The early vajra brought from Tang China and those made in the Heian Period had very sharp central prongs with vigorously curved side prongs, so they really looked like weapons! By the end of the Kamakura Period, however, the prongs had become dull and the curve of the side prongs was less distinct Now why do you think that these vajra look like daggers? The truth is that in ancient India, they were originally made to be weapons to protect the practitioners of Buddhism! While undergoing their Buddhist training, the practitioners would hold these very important tools in their hands in order to protect themselves from evil!
The early vajra brought from Tang China and those made in the Heian Period had very sharp central prongs with vigorously curved side prongs, so they really looked like weapons! By the end of the Kamakura Period, however, the prongs had become dull and the curve of the side prongs was less distinct.
Look at the differences in the two vajra above. One was made in the Heian Period in the other was made in the late Kamakura Period, about 250 years later! Why do you think these shapes changed over time? One possible answer is that because vajra were used over the ages only for ritual ceremonies, their original purpose as weapons were forgotten and only the form remained!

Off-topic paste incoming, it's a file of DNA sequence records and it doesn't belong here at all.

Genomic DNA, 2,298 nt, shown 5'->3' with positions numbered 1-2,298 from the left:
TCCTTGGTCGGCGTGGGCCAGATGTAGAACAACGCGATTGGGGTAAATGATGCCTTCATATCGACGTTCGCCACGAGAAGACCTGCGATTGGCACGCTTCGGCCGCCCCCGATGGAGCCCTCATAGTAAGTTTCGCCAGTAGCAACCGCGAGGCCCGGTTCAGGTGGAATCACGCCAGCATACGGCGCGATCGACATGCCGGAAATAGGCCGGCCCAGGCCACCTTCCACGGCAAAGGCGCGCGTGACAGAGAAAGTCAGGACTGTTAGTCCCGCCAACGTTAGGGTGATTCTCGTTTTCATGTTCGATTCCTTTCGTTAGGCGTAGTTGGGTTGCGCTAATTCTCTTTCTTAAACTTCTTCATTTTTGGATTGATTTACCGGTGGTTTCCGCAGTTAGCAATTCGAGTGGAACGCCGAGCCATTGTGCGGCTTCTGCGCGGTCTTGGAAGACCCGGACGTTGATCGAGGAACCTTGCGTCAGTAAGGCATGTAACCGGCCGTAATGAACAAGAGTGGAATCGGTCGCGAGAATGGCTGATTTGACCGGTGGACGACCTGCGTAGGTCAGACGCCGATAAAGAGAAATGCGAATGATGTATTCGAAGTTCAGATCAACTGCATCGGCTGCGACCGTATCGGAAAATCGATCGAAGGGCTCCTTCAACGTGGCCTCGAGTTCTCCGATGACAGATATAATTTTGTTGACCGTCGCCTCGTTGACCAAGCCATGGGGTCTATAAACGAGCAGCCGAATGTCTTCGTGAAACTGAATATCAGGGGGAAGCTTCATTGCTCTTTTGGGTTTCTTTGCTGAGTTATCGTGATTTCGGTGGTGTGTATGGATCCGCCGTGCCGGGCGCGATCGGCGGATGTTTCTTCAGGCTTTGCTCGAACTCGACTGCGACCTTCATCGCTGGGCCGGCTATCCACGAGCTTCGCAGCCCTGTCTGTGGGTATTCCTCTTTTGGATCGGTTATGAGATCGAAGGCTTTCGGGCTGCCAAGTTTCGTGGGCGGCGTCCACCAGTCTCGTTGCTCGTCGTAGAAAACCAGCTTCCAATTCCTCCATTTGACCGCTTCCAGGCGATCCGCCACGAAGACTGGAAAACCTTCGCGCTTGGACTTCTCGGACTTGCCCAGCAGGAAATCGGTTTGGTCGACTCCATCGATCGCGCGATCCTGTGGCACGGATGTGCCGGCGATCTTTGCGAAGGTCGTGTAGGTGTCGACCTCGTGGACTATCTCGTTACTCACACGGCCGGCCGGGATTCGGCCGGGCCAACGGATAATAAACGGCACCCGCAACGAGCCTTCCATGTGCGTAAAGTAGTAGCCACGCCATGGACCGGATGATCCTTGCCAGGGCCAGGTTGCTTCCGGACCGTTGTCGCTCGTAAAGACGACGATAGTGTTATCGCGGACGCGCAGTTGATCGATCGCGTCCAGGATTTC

Next let's look at another type of ritual object, the Kongo bell. These bells also have prongs or a Buddhist jewel on the handle end, but at the other end they have a metal bell. While the practitioners were doing their religious training, they would actually ring these bells! Esoteric Buddhism has many Buddhas and gods. At the beginning of their ritual, the practitioners used these bells to call the relevant Buddhas and gods. When they were finished, they used the bells to send the Buddhas and gods back. The bell used most frequently for these ceremonies was the five-pronged bell.
One bell and one vajra formed a set that would be placed on the a special "Kongo tray" on the altar in front of the practitioner.
There are five kinds of handles on Kongo bells: one prong, three prong, five prong, Buddhist jewel and Buddhist stupa. Each kind of bell symbolizes one of the five main Buddhas of Esoteric Buddhism, called the Five Buddhas of Wisdom. In order to perform a ritual, the practitioner would place the Buddhist stupa bell in the center, representing the Buddha Dainichi Nyorai, and place the other bells at the north, south, east and west corners of the altar. In this way, the practitioners could carry out their rituals literally right in front of the Buddhas!
There are various other types of ritual objects used in Esoteric Buddhism, each with its own particular meaning. Esoteric Buddhism was brought to Japan about 1200 years ago, but it is still practiced today. If you ever visit an Esoteric Buddhist temple, be sure to look for these metal, ritual objects. If you pay careful attention to where and how they are used, I am sure you will make some new discoveries!
Text by Tomoyasu Kubo, Department of Archives
Illustrations by Satoshi Ichida, Department of Public Relations
English Translation by Melissa M. Rinne, Department of Archive